(continuation of Autumn)
Our pay was average, but my “findings” enabled us to splurge a bit on dinner. A rack of beef to share, a fresh loaf of bread, and milk to wash it all down gave us one of the best meals we’ve had in a while. There were even leftover coins in Elsworth’s purse when I returned it to him at Luella’s insistence.
“It’s a shame,” Simon said in our room that evening. “That was a nice coin purse.”
“I’m sure the headman thought so too when he got it.” Luella’s words were accompanied with a soft smack to Simon’s arm.
I smirked at the exchange as I folded up my cloak on one of the room’s chairs. It was still rather lumpy with my daggers, bandages, and liberated items from our travels, but as long as no one sat on it, it was fine.
“You alright there?” I asked Brom, noticing he had been over by the wash basin for longer than usual.
He glanced at me before scrubbing at his shoulder with the available cloth. “Elsworth’s touch was sweaty. Feels like the spot can’t get cleaned.”
Simon’s and Luella’s voices stilled from their bickering at Brom’s response, and Simon was by our warrior’s side with a bound. He glanced at the spot, red from continuous scrubbing, and poked it gently.
“Think I have some aloe paste left,” he said, ignoring Brom’s slight flinch. “Want some?”
“I could freeze something for you to use to numb it,” Luella offered.
“Don’t strain yourself,” Brom told the mage. He did, however, nod to Simon. “I’ll try the aloe.”
“Want it wrapped in bandages?” I asked, unfolding my cloak.
We moved to wrap up Brom’s shoulder, ensuring the bandages weren’t tight enough to hinder his movement or restrict his blood circulation. He swung his arm in a wide circle to test the bandages, his muscles only making a small tear appear by the armpit.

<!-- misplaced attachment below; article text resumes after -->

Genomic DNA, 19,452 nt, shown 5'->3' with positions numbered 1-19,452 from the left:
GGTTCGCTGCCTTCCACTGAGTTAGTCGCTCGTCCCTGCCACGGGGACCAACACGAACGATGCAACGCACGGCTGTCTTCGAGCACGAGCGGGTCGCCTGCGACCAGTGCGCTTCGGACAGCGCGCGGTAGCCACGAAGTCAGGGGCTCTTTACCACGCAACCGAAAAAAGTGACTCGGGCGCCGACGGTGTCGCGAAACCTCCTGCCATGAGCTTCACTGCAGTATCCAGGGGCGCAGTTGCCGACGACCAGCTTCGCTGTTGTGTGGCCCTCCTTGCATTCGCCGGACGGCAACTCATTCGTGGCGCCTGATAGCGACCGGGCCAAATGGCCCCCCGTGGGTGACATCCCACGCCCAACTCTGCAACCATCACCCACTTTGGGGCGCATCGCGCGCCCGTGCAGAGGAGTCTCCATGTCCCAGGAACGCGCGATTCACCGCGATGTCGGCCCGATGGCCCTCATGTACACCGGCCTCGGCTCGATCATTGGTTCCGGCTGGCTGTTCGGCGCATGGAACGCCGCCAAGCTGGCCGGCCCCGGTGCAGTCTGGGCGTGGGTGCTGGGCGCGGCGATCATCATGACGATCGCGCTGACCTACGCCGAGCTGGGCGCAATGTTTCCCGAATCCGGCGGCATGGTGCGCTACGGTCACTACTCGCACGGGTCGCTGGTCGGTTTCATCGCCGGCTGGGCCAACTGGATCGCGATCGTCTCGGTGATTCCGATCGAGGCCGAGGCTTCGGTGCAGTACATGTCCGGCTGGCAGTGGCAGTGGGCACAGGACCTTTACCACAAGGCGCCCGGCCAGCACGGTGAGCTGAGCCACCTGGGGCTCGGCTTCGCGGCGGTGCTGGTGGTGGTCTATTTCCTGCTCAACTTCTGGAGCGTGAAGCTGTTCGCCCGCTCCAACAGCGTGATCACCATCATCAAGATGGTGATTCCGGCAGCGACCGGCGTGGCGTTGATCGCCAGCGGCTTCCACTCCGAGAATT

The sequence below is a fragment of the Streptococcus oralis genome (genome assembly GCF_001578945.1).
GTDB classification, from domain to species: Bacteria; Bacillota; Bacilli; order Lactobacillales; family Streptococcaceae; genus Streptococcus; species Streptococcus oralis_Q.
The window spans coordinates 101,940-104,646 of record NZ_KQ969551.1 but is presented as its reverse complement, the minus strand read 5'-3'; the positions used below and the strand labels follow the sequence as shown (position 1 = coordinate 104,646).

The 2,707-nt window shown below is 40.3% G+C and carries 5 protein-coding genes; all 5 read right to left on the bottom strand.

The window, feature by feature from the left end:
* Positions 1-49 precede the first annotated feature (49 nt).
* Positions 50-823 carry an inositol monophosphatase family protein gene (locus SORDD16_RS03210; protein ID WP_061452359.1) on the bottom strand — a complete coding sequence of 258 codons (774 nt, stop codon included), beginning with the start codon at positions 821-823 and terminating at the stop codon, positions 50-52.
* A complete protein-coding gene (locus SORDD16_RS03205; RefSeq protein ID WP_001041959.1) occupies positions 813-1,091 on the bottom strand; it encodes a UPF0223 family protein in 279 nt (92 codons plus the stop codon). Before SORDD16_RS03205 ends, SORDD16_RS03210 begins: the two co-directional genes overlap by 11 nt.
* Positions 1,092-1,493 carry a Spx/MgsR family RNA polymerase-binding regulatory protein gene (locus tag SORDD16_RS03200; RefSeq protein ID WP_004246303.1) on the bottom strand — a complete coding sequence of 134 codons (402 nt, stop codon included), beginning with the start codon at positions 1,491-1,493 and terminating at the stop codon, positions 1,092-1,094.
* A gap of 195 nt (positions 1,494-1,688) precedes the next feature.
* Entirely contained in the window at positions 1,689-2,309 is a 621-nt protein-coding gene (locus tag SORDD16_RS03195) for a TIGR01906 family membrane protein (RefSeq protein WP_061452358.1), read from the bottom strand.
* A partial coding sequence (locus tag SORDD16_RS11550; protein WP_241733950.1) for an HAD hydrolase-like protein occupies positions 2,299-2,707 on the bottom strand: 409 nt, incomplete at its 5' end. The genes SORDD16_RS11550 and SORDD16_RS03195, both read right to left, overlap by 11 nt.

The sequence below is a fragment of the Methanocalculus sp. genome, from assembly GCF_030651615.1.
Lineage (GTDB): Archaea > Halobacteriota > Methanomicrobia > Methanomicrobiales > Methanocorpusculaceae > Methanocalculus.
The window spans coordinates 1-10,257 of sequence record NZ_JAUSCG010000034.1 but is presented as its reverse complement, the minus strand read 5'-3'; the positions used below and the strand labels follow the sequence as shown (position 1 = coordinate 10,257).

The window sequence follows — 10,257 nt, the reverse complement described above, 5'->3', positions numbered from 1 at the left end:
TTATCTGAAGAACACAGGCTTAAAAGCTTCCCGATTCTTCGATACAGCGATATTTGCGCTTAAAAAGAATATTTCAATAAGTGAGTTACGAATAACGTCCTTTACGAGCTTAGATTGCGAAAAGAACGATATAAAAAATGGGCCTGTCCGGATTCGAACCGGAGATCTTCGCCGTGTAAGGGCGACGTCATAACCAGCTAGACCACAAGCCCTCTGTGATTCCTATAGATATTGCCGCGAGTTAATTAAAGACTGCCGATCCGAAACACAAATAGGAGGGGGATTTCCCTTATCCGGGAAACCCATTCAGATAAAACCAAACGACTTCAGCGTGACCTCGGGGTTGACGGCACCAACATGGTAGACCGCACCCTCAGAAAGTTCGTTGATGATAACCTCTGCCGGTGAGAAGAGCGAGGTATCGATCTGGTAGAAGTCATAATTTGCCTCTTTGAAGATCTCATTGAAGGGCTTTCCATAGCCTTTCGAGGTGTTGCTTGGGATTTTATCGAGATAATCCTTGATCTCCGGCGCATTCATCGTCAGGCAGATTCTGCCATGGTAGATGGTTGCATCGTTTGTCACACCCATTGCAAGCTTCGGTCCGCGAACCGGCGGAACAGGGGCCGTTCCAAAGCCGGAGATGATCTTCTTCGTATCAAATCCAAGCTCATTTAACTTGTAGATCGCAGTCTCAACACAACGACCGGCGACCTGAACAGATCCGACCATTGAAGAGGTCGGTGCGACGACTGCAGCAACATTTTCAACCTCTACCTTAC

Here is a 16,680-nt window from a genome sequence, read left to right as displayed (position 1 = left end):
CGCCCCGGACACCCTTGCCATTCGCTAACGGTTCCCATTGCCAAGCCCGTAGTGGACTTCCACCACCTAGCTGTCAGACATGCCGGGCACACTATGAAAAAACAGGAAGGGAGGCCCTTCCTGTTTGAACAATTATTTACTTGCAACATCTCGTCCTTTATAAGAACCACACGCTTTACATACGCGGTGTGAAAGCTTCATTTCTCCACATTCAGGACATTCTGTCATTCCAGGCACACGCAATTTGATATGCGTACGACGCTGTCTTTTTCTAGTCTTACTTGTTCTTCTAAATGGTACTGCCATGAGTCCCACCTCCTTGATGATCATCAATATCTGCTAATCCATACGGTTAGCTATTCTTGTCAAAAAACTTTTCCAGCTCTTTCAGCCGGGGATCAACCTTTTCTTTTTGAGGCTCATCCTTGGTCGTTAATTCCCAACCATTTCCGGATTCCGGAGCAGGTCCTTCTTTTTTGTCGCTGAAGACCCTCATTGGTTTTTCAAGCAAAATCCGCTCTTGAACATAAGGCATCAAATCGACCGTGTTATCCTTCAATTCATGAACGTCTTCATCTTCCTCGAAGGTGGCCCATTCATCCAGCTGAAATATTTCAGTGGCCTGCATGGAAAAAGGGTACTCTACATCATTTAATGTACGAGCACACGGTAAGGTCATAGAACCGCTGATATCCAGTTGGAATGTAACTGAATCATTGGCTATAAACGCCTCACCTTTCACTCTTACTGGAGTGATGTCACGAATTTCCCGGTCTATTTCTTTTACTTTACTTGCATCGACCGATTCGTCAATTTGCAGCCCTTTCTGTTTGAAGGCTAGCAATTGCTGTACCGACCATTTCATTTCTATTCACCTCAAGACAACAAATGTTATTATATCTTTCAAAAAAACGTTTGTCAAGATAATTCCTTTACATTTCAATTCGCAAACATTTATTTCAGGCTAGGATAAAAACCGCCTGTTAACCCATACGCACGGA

He ignored it, finding the tear insignificant, and nodded. His gaze anywhere but us, he murmured out another, “Thank you.”
“No problem.” Simon’s response was a loud contrast as he sealed up his small jar of aloe paste.
“If it doesn’t work,” I said, “let me know and I’ll get you some of the finest soaps this village sells.”
“Through legitimate means, of course,” Luella said.
“Considering you made me return the rest of the purse, we’ll have to see—”
“Let’s go to bed.” Brom cut us off, a small smile tugging at his lips as he fell onto one of the mattresses. Being the smallest and least likely to accidentally roll over onto his side after his episode, I took the other side of Brom’s mattress. Luella and Simon claimed the other.
I tossed Simon my extra pillow and he placed it on the floor next to his side. With how much he moved in his sleep, he wasn’t a stranger to his bedmate shoving him away only to have him tumble off the mattress. Being a deep sleeper, he tended not to notice until the morning.
The morning came much sooner than all of us cared for it to.
“It’s still dark out—” Simon’s words strangled themselves as a flash of light and a wave of heat washed into our room.
“Easy enough to see what’s gotten the village up at this hour.” Luella reached the window, hearing the shouts and alarms at the dragon’s appearance.
“Did the sands and troughs help keep the fires from spreading?” I asked.
“Difficult to tell with the smoke,” she answered.
“Are we staying to help,” was my next question, “or are we booking it in case the village feels our work wasn’t worth the payment?”
Luella’s eyes rolled and she grabbed her staff. Brom already had his axe in his hands and Simon shouldered his pack of supplies. I sighed as I put on my cloak and touched the hilt of my daggers.
“Here’s hoping chasing off a dragon is worth more than sanding a field,” I said, leading the way out of the inn and into the fray.